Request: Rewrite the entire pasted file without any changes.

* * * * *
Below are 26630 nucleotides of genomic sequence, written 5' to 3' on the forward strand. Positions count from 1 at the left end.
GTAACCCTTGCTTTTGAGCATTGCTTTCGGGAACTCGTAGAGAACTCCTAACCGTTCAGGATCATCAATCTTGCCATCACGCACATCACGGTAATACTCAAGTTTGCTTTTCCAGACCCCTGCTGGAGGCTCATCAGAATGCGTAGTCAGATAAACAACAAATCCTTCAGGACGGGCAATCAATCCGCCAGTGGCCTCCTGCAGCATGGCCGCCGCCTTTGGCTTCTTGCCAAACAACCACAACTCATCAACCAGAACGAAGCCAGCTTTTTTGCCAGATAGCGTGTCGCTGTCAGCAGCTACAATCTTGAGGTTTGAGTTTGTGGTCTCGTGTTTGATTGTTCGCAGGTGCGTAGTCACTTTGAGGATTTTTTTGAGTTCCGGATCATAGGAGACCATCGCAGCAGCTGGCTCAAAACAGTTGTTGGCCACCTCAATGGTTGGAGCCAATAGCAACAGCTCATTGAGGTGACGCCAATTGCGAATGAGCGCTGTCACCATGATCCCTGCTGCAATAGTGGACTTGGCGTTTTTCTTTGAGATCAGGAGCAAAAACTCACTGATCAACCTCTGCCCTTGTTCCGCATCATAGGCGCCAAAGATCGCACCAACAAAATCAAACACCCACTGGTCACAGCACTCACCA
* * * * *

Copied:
Below are 26630 nucleotides of genomic sequence, written 5' to 3' on the forward strand. Positions count from 1 at the left end.
GTAACCCTTGCTTTTGAGCATTGCTTTCGGGAACTCGTAGAGAACTCCTAACCGTTCAGGATCATCAATCTTGCCATCACGCACATCACGGTAATACTCAAGTTTGCTTTTCCAGACCCCTGCTGGAGGCTCATCAGAATGCGTAGTCAGATAAACAACAAATCCTTCAGGACGGGCAATCAATCCGCCAGTGGCCTCCTGCAGCATGGCCGCCGCCTTTGGCTTCTTGCCAAACAACCACAACTCATCAACCAGAACGAAGCCAGCTTTTTTGCCAGATAGCGTGTCGCTGTCAGCAGCTACAATCTTGAGGTTTGAGTTTGTGGTCTCGTGTTTGATTGTTCGCAGGTGCGTAGTCACTTTGAGGATTTTTTTGAGTTCCGGATCATAGGAGACCATCGCAGCAGCTGGCTCAAAACAGTTGTTGGCCACCTCAATGGTTGGAGCCAATAGCAACAGCTCATTGAGGTGACGCCAATTGCGAATGAGCGCTGTCACCATGATCCCTGCTGCAATAGTGGACTTGGCGTTTTTCTTTGAGATCAGGAGCAAAAACTCACTGATCAACCTCTGCCCTTGTTCCGCATCATAGGCGCCAAAGATCGCACCAACAAAATCAAACACCCACTGGTCACAGCACTCACCA